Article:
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Author Topic: In roof PV sizing and capacity. 5 quick questions  (Read 619 times)
MrK
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« on: March 15, 2020, 12:25:05 PM »

I need to make some progress so I can get on with instructing my roofer. Some questions

1) are PV panels a standard size regardless of manufacturer, output etc - if so, what?
2) What is the highest output per panel typically - what is the best panel for cost v output?
3) roughly what space would be left around the perimeter of the install for slating?
4) Should I over-rate my install in order to generate more power on dull days. Is it worth just installing as many panels as I con fit on that bit of roof and store in battery
5) how easy are these things to install myself and get my electrician to set-up/commission

thanks
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Countrypaul
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« Reply #1 on: March 15, 2020, 12:43:35 PM »

Panel sizes do vary, so the largest size might not be the best fit for your roof. You mention in-roof PV, in whihc case you need to take account of the tray size as well as the panel size we found that we could not get as many panels on the roof as expected due to the tray being just slightly larger than expected.

We left no space for tiling along side our panels but put a trim in place instead, similarly no tiles about the panels other than the ridge tiles.

I think it is now common practice to put as many panels on as you can fit and rely on the inverter to limit the output to the grid. It will depend on the "inverter" whether you can charge batteries directly or not. 
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brackwell
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« Reply #2 on: March 15, 2020, 02:36:59 PM »

1) No, but there are many similar sizes. If tight for space you would choose a size which fits your roof area

2) There are many panels around the 325W.  Higher rated panels will be generally marginally more efficient but slightly more expensive so you get back to (1.  aLL panels are legally rated so they all do what they say.

3) Legally you are supposed to have 300mm around each edge.

4) Absolutely yes and an inverter to either 15% below rating of panels or to whatever the DNO restricts you to.  You are only allowed to fit up to 3.68 KW of panels without applying to the DNO (the supplier of the infrastructure)

5) can be done as you say by a competent DIYer not afraid of working on roofs but you still have to buy the gear and perhaps do some research.
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Countrypaul
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« Reply #3 on: March 15, 2020, 02:49:09 PM »

Ken,

Are you sure about point 3 - I though that only applied to on roof rather than In-roof panels.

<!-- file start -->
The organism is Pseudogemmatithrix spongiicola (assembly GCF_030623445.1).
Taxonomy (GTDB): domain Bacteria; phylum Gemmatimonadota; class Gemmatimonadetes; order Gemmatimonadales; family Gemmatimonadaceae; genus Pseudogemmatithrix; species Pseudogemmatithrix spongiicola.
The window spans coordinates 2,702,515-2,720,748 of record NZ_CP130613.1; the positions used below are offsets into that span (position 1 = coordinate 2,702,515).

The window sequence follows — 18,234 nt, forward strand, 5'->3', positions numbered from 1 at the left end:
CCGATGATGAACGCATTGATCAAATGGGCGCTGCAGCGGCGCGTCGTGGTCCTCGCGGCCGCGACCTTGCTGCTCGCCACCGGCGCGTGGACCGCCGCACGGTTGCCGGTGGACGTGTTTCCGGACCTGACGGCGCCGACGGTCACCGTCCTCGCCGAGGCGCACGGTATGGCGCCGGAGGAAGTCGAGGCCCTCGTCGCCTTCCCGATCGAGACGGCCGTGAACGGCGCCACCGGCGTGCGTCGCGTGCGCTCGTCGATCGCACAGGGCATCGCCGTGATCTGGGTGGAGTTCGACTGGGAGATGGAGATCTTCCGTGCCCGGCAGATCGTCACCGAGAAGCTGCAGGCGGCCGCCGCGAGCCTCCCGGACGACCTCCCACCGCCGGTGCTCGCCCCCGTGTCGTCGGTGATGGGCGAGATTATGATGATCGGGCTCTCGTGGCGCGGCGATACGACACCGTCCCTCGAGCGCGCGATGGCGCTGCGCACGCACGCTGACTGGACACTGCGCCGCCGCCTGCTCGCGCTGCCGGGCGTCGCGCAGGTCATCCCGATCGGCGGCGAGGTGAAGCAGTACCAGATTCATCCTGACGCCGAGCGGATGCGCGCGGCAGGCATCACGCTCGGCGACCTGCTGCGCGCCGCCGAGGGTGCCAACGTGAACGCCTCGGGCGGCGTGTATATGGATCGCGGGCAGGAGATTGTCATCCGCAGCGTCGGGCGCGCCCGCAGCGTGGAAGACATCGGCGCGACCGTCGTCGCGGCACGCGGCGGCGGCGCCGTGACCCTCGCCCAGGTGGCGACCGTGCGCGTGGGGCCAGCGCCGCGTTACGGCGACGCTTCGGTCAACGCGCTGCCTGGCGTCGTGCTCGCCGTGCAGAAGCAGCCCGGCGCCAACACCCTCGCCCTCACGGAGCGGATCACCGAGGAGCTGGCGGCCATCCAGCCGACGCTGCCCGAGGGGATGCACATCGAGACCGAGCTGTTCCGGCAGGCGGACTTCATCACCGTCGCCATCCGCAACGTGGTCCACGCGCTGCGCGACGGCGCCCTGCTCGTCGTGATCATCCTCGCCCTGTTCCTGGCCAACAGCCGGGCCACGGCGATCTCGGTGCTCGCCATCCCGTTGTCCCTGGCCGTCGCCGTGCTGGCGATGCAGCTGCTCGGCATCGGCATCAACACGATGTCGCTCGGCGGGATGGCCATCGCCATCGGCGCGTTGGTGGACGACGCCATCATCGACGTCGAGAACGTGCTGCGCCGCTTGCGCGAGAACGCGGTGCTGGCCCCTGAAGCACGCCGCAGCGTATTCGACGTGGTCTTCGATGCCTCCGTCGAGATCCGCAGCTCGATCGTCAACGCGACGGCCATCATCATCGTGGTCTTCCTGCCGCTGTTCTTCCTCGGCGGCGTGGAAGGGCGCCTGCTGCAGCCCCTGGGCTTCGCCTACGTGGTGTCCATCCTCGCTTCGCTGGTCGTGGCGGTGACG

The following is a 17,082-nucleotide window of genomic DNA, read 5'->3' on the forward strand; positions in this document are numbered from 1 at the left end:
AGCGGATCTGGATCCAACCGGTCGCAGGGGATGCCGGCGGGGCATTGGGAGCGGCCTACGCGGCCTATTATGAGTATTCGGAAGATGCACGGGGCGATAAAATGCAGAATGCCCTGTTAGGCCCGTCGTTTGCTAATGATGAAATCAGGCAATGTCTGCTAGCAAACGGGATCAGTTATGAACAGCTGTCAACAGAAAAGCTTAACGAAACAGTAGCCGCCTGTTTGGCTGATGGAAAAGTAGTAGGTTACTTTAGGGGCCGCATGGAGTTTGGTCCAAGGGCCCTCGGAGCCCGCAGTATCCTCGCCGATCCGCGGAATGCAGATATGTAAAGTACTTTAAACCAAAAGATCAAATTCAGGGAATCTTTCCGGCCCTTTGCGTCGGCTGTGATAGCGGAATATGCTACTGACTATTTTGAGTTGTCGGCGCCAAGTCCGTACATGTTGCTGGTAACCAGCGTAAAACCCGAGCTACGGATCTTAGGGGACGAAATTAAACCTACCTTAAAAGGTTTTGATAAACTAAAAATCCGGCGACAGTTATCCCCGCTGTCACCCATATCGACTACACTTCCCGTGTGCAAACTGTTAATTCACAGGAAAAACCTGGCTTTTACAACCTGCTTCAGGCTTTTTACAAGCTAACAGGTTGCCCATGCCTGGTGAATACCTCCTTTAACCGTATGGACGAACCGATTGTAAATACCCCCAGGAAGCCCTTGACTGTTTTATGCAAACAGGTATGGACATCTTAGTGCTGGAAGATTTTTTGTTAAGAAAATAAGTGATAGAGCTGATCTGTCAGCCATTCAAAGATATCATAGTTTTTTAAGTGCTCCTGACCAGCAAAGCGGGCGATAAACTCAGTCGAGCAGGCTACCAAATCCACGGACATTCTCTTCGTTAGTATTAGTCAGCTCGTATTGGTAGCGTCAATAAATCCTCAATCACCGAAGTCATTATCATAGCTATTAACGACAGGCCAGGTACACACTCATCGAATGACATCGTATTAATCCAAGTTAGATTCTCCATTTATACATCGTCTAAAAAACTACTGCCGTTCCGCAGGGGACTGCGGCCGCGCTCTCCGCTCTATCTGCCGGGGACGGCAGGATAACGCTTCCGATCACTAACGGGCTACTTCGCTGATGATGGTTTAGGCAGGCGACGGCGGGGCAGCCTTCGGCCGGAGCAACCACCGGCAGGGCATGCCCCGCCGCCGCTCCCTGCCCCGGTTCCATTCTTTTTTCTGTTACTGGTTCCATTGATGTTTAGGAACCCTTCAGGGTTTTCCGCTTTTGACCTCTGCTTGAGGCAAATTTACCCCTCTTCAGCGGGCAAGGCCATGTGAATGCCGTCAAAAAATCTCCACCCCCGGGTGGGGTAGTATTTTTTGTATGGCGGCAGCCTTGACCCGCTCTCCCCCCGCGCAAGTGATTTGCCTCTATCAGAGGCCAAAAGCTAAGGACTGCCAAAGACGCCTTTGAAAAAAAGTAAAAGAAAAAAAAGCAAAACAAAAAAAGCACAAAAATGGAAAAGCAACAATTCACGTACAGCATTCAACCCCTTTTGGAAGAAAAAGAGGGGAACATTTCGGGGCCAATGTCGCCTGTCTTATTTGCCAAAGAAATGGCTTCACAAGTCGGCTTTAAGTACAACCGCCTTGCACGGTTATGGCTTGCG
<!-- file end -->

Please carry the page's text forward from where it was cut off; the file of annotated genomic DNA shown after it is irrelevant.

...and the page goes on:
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brackwell
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« Reply #4 on: March 15, 2020, 05:30:39 PM »

Paul,
You could be correct - i dont know what applies to in roof PV
Ken
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biff
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« Reply #5 on: March 15, 2020, 07:28:19 PM »

Hi K,
     The panels come in all different sizes and voltages.
  The bigger the panel, the more efficient,  generally.
 You need to look for decent frames and well constructed and strong PV panels. The PC will generate much the same power with either cheap or well made frames but the well constructed frames will be sealed better and not affected by the storms.
 If you buy a pallet of PV panels, say 250watt babies. You will find that they are easy to sell when you have a few left over. I know everybody wants the 325watt+ panels but they are hard to control in the slightest breeze. The 250watt  panels are still a handful for 2 people but nothing as bad as 325watt.
 Buy good pv and then sell the surplus keeping a couple for spares in case of breakage later.
 I cannot advise on inverters  everybody had their own favourites. Paul, might know.
 The lads have been pretty helpful, all you have to do is look up the local regs and get out your A4, ruler and pen.
     Enjoy.
         Biff.
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An unpaid Navitron volunteer,who has been living off-grid,powered by wind and solar,each year better than the last one.
Pile-o-stone
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« Reply #6 on: March 16, 2020, 07:41:45 AM »

I'd fit the most powerful panels that you can afford. You're only going to do this once so make the most of your roof space and future-proof your system (think electric vehicles, heat pump and maximising your winter generation).

Once you've decided on your panels, measure the roof and determine how many you can fit in there, then decide on the fixing mechanism.
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